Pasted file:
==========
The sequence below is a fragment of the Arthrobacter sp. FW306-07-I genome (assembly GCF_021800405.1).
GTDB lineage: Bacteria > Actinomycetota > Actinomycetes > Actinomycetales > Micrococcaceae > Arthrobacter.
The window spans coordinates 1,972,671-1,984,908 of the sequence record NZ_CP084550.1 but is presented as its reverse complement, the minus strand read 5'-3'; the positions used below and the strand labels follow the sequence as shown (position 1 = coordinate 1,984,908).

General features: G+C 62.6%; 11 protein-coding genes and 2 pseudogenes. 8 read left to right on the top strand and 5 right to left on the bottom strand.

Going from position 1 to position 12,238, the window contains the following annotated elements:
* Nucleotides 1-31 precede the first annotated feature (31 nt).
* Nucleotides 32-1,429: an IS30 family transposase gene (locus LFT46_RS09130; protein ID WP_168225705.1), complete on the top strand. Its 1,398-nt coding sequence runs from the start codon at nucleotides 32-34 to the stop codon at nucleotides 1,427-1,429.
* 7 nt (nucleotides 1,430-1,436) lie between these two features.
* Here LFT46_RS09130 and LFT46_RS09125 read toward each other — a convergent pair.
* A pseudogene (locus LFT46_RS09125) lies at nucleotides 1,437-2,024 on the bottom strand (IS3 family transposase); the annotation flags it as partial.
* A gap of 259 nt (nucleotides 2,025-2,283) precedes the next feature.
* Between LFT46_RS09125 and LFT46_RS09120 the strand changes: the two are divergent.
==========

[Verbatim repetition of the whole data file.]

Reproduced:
The sequence below is a fragment of the Arthrobacter sp. FW306-07-I genome (assembly GCF_021800405.1).
GTDB lineage: Bacteria > Actinomycetota > Actinomycetes > Actinomycetales > Micrococcaceae > Arthrobacter.
The window spans coordinates 1,972,671-1,984,908 of the sequence record NZ_CP084550.1 but is presented as its reverse complement, the minus strand read 5'-3'; the positions used below and the strand labels follow the sequence as shown (position 1 = coordinate 1,984,908).

General features: G+C 62.6%; 11 protein-coding genes and 2 pseudogenes. 8 read left to right on the top strand and 5 right to left on the bottom strand.

Going from position 1 to position 12,238, the window contains the following annotated elements:
* Nucleotides 1-31 precede the first annotated feature (31 nt).
* Nucleotides 32-1,429: an IS30 family transposase gene (locus LFT46_RS09130; protein ID WP_168225705.1), complete on the top strand. Its 1,398-nt coding sequence runs from the start codon at nucleotides 32-34 to the stop codon at nucleotides 1,427-1,429.
* 7 nt (nucleotides 1,430-1,436) lie between these two features.
* Here LFT46_RS09130 and LFT46_RS09125 read toward each other — a convergent pair.
* A pseudogene (locus LFT46_RS09125) lies at nucleotides 1,437-2,024 on the bottom strand (IS3 family transposase); the annotation flags it as partial.
* A gap of 259 nt (nucleotides 2,025-2,283) precedes the next feature.
* Between LFT46_RS09125 and LFT46_RS09120 the strand changes: the two are divergent.